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0408 FG: Rules of raking: Getting enough bang for your bale

Dennis Skibo Published on 15 August 2008

Why rake? Before baling hay, raking is necessary for two reasons:

1. to narrow the swath for the baler, and
2. to move wetter hay at the bottom of the windrow to the outside and top for even drying.

Through the years, manufacturers have improved raking technology to make the task faster and easier. The newest rotary rakes and wheel rakes move hay more gently to reduce leaf loss. In fact, a study from the University of Ohio showed that the type of rake that farmers use does not have a large impact on hay’s drying rate or quality. So, which is the best investment?

The match-up: rotary versus wheel
Rotary rakes are premium hay tools that are better for harvesting alfalfa than grass hay. These machines create fluffy, layered windrows.

Single rotary rakes work well for many farmers, and they are preferred by some farmers who put up smaller, square bales. Rotary rakes will also pick up the finer hay that old-style rakes may miss.

With rotary rakes more than 10 feet wide, farmers may experience transport problems and need to disassemble some of the rake’s arms to move it in and out of the field.

To circumvent this issue, look for newer rotary rakes that come equipped with hydraulics. These lift systems allow users to raise and lower the rake into different positions for easier transportation.

Other new features also help raking run smoothly. For example, some rakes feature large flotation tires to handle rough terrain better without sacrificing performance at higher ground speeds. Heavy-duty, four-bolt wheels on these rakes are mounted to the wheel hubs with a tapered bearing at the spindle.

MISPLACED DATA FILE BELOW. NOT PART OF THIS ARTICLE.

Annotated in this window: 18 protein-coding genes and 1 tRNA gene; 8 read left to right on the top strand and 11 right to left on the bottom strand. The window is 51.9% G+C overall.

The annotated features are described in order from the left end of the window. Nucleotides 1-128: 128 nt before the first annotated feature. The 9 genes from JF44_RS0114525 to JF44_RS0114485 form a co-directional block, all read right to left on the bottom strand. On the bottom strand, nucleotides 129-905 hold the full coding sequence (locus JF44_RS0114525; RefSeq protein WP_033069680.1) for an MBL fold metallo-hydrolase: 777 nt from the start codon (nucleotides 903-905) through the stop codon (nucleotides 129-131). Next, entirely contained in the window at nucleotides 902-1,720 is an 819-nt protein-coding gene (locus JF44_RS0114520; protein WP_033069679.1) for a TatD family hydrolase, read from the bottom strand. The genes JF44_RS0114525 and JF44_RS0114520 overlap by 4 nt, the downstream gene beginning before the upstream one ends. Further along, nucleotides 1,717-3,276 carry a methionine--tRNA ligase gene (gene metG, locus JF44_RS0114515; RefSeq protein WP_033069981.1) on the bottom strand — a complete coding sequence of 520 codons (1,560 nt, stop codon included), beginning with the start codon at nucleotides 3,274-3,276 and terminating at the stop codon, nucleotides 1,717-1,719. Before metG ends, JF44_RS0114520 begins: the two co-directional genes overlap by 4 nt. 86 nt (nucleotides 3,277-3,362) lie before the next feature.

Although wheel rakes may cost more than their rotary counterparts, they may be worth the investment. Typically, these machines offer more value for large hay producers working with more acreage; producers doing many cuttings per year; hay producers with manpower availability issues; and smaller farmers looking for higher capacity to address time constraints.

Wheel rakes are capable of raking large quantities of hay in a short period of time — 10 to 20 acres per hour, depending on rake size and speed.

Advanced wheel rakes can be adjusted hydraulically to make the windrow size just right. Models with rubber mount tines move hay easily, while picking up minimal stones or other ground debris.

To operate at higher speeds, farmers should look for wheel rakes with tandem walking beam axles. Walking beam axles allow the rake to closely follow the contour of the land for improved ground speed and rake performance.

When selecting the right type of rake, it comes down to hay acreage, type of hay and the amount of money a farmer is looking to spend.

When looking at different brands, potential buyers should judge the value by comparing things like the quality of the welds, design and heaviness of the walking beam axles, size of the bearings and the reputation of the manufacturer.  FG

Dennis Skibo